SPARC1 projects are mapping the innervation of organs and tissues, identifying new targets for future neuromodulation therapies
What if you could burn extra calories without breaking a sweat? It may sound counterintuitive, but a specific type of fat – called brown fat – has the potential to do just that. Brown fat is abundant in infants, where it helps regulate body temperature by converting energy stored in fat and sugar into heat. For decades scientists thought that brown fat didn’t have an active role later in life, but that view has changed in recent years with the discovery of brown fat deposits in adults that are activated by drops in temperature. When faced with cold temperatures, the nervous system sends electrical signals that tell brown fat cells to burn more calories, which helps raise the body’s core temperature to a more comfortable level. If scientists could figure out a way to regulate the intricate network of nerves that send these signals in order to harness brown fat’s calorie-burning potential this knowledge could be applied in a variety of ways – from treatments for health conditions related to energy regulation, such as diabetes, to enhancing the healthy effects of exercise.
To do this, we would need to know more about the locations of the nerves by finding a way to see through brown fat to map the neurons that innervate it. A team at SPARC awardee institution Louisiana State University, led by Dr. Heike Münzberg, used a combination of mouse genetics and fluorescent tracers to light up the neurons. They then made them visible using a recently developed chemical process for “clearing” the intact tissue containing the nerves. This process enables high-resolution imaging and 3D reconstruction of the specific neurons that innervate brown fat, without disturbing their location in the tissue. Improved understanding of brown fat innervation patterns could lead to neuromodulation strategies to precisely control the metabolic activity of brown fat by regulating the nerves’ electrical signals. These new tissue-clearing and circuit-tracing methods are being used to visualize and map innervation of other organs and tissues, bringing us closer to identifying precise targets for neuromodulation therapies that could be used to treat a variety of diseases and conditions.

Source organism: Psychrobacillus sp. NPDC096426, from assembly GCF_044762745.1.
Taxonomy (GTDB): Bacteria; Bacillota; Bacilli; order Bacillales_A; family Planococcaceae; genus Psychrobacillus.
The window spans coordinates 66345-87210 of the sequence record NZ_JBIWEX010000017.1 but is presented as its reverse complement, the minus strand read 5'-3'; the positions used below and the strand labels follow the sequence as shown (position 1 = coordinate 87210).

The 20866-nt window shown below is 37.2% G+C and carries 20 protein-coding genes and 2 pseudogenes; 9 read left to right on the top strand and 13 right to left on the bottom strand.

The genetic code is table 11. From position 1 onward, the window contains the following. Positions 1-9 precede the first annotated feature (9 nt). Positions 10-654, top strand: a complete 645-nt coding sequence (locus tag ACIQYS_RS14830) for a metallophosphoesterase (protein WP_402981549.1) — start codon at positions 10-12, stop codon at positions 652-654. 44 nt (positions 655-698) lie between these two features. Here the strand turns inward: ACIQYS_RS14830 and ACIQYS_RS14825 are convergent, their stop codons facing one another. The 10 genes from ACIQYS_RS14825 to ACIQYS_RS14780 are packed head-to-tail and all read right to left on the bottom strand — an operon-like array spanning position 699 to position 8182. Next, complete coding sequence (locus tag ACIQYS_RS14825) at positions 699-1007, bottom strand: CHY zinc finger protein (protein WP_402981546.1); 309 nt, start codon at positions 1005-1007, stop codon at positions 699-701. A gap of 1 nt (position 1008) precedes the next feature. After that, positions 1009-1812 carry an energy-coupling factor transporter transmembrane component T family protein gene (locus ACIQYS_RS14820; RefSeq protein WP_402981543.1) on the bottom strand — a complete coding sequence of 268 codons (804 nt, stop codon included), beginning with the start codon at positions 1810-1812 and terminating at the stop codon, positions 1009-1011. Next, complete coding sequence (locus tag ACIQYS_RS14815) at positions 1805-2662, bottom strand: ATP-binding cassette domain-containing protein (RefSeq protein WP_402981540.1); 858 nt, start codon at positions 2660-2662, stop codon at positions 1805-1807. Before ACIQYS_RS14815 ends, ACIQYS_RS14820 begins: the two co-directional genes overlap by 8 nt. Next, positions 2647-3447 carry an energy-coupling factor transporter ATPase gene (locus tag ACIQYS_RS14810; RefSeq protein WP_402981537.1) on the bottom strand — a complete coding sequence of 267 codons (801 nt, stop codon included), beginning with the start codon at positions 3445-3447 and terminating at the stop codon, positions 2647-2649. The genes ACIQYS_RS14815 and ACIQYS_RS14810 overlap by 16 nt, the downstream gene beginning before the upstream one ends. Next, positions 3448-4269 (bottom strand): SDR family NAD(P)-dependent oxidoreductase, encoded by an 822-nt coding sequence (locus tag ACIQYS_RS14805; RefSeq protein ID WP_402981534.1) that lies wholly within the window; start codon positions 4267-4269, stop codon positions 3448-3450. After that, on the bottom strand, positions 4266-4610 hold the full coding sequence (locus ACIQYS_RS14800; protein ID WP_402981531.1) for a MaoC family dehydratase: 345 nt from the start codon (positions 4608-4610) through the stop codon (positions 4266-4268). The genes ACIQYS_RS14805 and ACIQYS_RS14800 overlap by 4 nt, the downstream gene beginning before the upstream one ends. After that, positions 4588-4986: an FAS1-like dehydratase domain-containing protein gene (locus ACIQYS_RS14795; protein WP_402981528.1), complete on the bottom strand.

- Sympathetic innervation of the interscapular brown adipose tissue in mouse. François M, Torres H, Huesing C, Zhang R1, Saurage C, Lee N, Qualls-Creekmore E, Yu S, Morrison CD, Burk D, Berthoud HR, Münzberg H. Ann N Y Acad Sci. 2019 Jun 11.